But no one knows what the feet of Homo erectus were like, because no one has ever discovered any foot bones of Homo erectus. Actually, the only creature known to science today who has a foot exactly like a modern human foot is a human being like us. So, from the strictly scientific point of view, the best thing to do would be to attribute the footprints to human beings like us. That would extend the age of the modern human species from the currently ac­cepted 150,000 years to 1.5 million years.

And there is other evidence from Africa to support this. In 1913, at Olduvai Gorge in Tanzania, the German re­searcher Hans Reck reported finding an anatomically modern human skeleton solidly embedded in upper Bed II of Olduvai Gorge. This would give the skeleton an age of at least 1.1 million years, and it could be as much as 1.7 mil­lion years old. At Lake Turkana in Kenya, Richard Leakey reported that a femur (the ER 1481 femur) found in forma­tions 1.9 million years old was exactly like a modern human femur.

The researchers who reported on the Kenya footprints in Science said they “provided the oldest evidence of an es­sentially modern human-like foot anatomy.” This is not true. In 1979, Mary Leakey reported the discovery of foot­prints at a place called Laetoli, in Tanzania. The footprints were found in layers of solidified volcanic ash 3.7 million years old. The dating was done using the potassium-argon method. In her original report, published in National Geo­graphic magazine, Mary Leakey said that the Laetoli footprints were indistinguishable from anatomically modern hu­man footprints. Paleontologist Tim White said, as quoted in Don Johanson’s book Lucy, “Make no mistake about it. They are like modern human footprints.” And physical anthropologist Russell Tuttle wrote in a scientific publication (Philosophical Transactions of the Royal Society of London) in 1981 that “the shapes of the prints are indistinguisha­ble from those of striding, habitually barefoot humans.”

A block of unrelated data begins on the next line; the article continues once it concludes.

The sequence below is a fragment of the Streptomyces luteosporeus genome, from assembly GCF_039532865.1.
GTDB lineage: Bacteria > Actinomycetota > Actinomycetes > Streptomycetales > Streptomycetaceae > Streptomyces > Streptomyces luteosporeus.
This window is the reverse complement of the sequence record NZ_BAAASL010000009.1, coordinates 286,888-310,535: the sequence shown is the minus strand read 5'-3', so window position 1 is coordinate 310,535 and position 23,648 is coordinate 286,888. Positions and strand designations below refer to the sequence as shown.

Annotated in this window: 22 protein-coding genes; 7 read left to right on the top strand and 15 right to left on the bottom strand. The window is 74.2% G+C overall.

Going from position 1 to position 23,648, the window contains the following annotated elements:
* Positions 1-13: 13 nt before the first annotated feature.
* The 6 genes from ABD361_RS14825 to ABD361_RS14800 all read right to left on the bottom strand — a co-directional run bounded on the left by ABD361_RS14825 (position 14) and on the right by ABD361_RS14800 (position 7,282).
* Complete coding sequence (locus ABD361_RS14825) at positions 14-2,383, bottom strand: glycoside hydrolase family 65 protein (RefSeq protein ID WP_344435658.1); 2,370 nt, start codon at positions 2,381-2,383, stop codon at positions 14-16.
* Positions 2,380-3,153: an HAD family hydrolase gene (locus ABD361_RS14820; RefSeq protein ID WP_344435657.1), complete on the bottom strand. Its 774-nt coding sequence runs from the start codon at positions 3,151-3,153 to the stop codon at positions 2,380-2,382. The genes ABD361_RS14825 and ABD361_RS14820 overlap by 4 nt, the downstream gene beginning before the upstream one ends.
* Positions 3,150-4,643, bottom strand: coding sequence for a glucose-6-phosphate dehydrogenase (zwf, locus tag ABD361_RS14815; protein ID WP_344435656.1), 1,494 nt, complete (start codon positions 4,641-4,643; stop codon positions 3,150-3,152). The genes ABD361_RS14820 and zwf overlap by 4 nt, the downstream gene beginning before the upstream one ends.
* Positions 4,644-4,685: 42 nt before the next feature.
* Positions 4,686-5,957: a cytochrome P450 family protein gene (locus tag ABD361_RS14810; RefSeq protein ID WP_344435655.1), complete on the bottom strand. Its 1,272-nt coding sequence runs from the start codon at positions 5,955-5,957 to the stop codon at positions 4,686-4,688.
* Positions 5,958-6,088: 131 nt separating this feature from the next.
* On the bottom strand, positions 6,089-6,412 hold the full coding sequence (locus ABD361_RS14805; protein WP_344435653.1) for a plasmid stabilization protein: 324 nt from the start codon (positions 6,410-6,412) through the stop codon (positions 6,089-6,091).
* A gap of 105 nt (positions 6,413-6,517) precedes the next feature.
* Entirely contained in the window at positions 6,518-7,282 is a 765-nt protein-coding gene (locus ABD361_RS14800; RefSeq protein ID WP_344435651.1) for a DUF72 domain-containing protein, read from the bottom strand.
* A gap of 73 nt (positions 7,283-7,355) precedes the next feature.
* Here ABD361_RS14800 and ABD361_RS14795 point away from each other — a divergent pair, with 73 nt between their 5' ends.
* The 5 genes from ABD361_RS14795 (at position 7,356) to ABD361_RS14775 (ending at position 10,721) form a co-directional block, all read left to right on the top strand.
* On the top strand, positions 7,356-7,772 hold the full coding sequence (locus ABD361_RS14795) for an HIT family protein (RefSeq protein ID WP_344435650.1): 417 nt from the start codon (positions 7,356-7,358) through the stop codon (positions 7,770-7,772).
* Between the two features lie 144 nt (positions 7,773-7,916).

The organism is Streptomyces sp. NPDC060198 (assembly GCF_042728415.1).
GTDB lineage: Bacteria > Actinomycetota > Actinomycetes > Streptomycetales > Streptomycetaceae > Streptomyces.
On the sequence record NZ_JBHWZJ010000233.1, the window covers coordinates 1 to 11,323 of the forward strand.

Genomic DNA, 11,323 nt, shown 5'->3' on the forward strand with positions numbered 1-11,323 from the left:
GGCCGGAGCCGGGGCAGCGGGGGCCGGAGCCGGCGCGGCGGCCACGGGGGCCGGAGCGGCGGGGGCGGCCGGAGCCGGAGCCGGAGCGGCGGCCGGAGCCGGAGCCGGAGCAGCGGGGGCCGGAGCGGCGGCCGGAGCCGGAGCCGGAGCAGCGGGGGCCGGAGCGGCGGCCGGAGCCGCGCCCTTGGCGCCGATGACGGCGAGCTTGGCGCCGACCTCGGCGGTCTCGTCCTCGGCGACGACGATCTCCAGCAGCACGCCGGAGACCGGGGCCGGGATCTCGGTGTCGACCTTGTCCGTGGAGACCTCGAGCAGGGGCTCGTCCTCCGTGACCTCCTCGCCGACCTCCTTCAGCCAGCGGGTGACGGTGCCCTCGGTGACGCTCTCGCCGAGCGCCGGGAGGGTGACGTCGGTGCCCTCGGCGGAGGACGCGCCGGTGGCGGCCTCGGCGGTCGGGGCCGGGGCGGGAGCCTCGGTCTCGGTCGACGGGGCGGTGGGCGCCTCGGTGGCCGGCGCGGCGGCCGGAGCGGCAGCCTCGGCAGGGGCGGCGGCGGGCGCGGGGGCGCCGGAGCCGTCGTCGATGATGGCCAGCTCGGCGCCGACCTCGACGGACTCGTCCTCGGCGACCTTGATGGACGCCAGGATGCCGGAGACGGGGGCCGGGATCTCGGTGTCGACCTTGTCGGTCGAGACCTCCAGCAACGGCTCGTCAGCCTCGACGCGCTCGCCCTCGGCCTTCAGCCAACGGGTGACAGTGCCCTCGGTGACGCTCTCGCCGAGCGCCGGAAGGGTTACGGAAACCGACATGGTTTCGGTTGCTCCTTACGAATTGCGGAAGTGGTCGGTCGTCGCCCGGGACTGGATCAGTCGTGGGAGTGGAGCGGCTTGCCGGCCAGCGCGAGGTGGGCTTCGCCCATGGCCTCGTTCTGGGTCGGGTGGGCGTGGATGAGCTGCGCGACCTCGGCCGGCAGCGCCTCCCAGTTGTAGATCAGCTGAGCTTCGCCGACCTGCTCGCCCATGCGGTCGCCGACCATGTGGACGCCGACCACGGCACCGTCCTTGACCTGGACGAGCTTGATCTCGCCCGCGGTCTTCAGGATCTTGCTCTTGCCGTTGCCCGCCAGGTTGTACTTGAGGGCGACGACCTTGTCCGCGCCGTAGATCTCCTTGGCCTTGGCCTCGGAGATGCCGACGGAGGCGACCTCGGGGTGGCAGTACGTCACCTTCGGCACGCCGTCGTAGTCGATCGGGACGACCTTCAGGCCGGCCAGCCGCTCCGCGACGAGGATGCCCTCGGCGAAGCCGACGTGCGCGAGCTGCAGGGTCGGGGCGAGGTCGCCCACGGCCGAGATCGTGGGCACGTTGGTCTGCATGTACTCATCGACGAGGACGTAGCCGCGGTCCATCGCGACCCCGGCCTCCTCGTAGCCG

The case of the Kenya footprints provides a recent example of how the knowledge filtering process operates in human origins studies. Evidence for extreme human antiquity can be staring researchers directly in their faces, but unable to accept the true implications of the evidence, the researchers do whatever is necessary to make it fit their ev­olutionary theories of human origins. In this case, they attributed the Kenya footprints to a prehuman honinin, Homo erectus, although there is no real justification for doing so, other than blind commitment to the current theo­ries of human evolution.

Another recent example of such knowledge filtering is provided by some footprints discovered near the Valsequil­lo Reservoir in central Mexico. Geoarchaeologist Sylvia Gonzalez, in 2005, announced in Nature the discovery of many footprints in volcanic deposits there. She said the footprints were like those of modern humans, and were about 40,000 years old. Subsequently, scientists from the University of California at Berkeley led by Paul Renne did radio­metric studies of the age of the volcanic deposits and conclude in a report in Nature that they were about 1.3 million years old. According to the scientists who did the dating, and other scientists, this ruled out the possibility that the footprints were made by humans like us.

Chris Stringer, head of human origins studies at the Natural History Museum in London, said, “The new dating is far beyond any credible evidence of humans in the Americas. Some experts had questioned whether the prints were indeed human, and this issue will now have to be reexamined very carefully” (Epoch Times, Dec. 7, 2005). The most likely explanation was that they were not really footprints, but were impressions in the rock that resembled footprints.

To such suggestions, Sylvia Gonzalez replied, “Even if we are wrong and the ash is indeed 1.3 million years old, that is not automatically a reason to disregard interpretation of the features reported as footprints, simply because they are not in agreement with the established models for the settlement of the Americas” (Epoch Times, Dec. 7, 2005).

I agree with Sylvia Gonzalez. I believe the most scientifically justifiable conclusion is that the footprints are hu­man, and that they are 1.3 million years old, just about the same age as the Kenya footprints.

Michael A. Cremo is author, with Richard Thompson, of the underground classic Forbidden Archeology: The Hid­den History of the Human Race. His latest book is Human Devolution: A Vedic Alternative to Darwin’s Theory (see

By Michael Cremo